|South Carolina Department of Archives and History|
|National Register Properties in South Carolina
Mount Hebron Temperance Hall, Lexington County (3041 Leaphart Rd., West Columbia)
|Facade||Right Oblique||Left Oblique|| Left Rear
Local tradition and contemporary records indicate that the Mount Hebron Temperance Hall was constructed in 1862 as a meeting room for members of the local temperance group. Located in West Columbia, it is the only identified building constructed specifically for use as a temperance meeting hall remaining in Lexington County. It is associated with the long and generally unsuccessful state and national temperance movement of the nineteenth century. Interest in temperance in South Carolina increased as the nineteenth century progressed. In 1829 the first statewide temperance society was organized, and by 1847 the South Carolina division of the national organization known as the Sons of Temperance had been chartered. In South Carolina local societies were formed as subdivisions of the state organization. One such group formed in the neighborhood of the Mount Hebron Methodist Church. A charter was issued to the Saludavill Division No. 47 by the national division in December 1858. Although many of the members of the temperance society were also members of Mount Hebron Methodist Church, the division did not meet in the church building. The hall is a small, one-story rectangular structure sheathed in weatherboard, with a gabled cypress shingle roof. It stands in the churchyard of the Mount Hebron United Methodist Church. The interior has a single room with wide board flooring and flushboard walls and ceiling. There is no plumbing or wiring. Eventually the church has taken over the temperance hall for use as a Sunday School building and Boy Scout Hut. The building was restored in 1979. Listed in the National Register November 24, 1980.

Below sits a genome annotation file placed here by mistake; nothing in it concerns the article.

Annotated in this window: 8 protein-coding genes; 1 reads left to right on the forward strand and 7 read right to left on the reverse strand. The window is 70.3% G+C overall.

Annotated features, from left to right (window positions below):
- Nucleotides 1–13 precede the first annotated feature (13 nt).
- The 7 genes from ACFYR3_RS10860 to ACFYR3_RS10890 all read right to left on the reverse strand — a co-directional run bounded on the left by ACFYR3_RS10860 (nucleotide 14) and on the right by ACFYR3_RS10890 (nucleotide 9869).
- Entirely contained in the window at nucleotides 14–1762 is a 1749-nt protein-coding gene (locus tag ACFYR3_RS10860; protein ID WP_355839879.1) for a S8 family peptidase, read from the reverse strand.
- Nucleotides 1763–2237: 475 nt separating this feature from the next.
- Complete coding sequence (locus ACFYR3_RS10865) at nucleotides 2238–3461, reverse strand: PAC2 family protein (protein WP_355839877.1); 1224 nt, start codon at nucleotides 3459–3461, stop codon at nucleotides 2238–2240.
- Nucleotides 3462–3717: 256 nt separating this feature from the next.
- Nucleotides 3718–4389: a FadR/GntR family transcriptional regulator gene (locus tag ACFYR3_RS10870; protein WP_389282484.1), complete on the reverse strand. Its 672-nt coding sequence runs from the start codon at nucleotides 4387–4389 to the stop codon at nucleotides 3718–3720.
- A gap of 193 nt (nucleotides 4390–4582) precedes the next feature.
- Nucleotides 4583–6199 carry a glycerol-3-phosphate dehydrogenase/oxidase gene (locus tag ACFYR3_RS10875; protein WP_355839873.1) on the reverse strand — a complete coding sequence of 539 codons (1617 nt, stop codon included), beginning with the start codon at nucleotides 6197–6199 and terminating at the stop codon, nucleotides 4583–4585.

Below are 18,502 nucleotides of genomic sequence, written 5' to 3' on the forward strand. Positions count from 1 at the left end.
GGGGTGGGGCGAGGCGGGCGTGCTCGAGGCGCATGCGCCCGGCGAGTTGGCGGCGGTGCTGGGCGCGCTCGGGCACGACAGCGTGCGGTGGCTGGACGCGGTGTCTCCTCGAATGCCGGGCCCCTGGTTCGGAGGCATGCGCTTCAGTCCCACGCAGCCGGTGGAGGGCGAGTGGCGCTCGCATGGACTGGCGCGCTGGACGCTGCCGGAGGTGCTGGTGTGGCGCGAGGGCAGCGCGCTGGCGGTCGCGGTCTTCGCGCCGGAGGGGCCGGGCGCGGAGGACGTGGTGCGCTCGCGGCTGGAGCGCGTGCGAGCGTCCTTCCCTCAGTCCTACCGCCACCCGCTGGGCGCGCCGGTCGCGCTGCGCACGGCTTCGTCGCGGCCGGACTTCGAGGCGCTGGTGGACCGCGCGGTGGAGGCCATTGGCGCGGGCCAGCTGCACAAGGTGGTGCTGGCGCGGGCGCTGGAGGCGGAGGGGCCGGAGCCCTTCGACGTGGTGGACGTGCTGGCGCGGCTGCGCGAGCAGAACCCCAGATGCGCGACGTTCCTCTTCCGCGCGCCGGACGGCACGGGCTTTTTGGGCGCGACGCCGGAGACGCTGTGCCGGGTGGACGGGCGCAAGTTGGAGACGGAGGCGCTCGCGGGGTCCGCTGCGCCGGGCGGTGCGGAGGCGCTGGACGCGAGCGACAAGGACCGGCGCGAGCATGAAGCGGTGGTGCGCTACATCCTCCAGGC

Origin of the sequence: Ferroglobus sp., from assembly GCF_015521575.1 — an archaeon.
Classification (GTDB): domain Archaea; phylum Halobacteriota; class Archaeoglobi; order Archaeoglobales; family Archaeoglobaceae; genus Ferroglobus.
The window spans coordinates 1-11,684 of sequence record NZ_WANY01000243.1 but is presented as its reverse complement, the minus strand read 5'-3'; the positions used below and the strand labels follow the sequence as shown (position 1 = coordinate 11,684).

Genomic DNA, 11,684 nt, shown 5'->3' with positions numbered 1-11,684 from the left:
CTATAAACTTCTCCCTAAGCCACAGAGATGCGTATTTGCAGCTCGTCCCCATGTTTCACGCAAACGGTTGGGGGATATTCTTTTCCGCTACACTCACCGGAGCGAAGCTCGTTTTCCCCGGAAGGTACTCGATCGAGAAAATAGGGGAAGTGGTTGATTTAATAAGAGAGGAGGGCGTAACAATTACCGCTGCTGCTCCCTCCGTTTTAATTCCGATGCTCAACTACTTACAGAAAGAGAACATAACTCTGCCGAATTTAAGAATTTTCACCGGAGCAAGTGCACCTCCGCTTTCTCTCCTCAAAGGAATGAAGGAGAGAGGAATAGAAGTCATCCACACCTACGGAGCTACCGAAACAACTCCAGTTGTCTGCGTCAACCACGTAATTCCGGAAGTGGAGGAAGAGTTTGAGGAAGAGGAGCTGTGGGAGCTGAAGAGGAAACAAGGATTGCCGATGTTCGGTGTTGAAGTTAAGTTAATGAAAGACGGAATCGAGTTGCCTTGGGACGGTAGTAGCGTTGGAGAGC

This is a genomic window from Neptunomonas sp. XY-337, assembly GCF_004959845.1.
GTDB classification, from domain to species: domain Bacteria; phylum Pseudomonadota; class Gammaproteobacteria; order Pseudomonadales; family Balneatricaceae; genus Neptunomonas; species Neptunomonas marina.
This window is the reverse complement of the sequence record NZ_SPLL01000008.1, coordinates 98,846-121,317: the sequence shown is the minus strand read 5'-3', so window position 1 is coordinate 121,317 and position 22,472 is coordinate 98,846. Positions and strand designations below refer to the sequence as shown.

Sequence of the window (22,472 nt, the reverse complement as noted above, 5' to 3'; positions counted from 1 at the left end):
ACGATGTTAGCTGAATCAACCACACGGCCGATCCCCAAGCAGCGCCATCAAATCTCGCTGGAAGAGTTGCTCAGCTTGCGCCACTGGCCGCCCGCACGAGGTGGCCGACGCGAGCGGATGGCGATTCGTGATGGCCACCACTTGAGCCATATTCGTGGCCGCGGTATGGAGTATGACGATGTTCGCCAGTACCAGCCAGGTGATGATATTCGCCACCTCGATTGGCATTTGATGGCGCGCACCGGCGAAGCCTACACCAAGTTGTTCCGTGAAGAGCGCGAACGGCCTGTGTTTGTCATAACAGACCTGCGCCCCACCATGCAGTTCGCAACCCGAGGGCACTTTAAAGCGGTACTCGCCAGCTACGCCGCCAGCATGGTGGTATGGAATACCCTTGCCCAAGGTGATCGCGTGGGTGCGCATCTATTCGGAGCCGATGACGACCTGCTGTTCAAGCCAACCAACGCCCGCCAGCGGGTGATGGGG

View the complete text of the nomination form for this National Register property.
Most National Register properties are privately owned and are not open to the public. The privacy of owners should be respected. Not all properties retain the same integrity as when originally documented and listed in the National Register due to changes and modifications over time.
Images and texts on these pages are intended for research or educational use. Please read our statement on use and reproduction for further information on how to obtain a photocopy or how to cite an item.
Images provided by theSouth Carolina Department of Archives and History.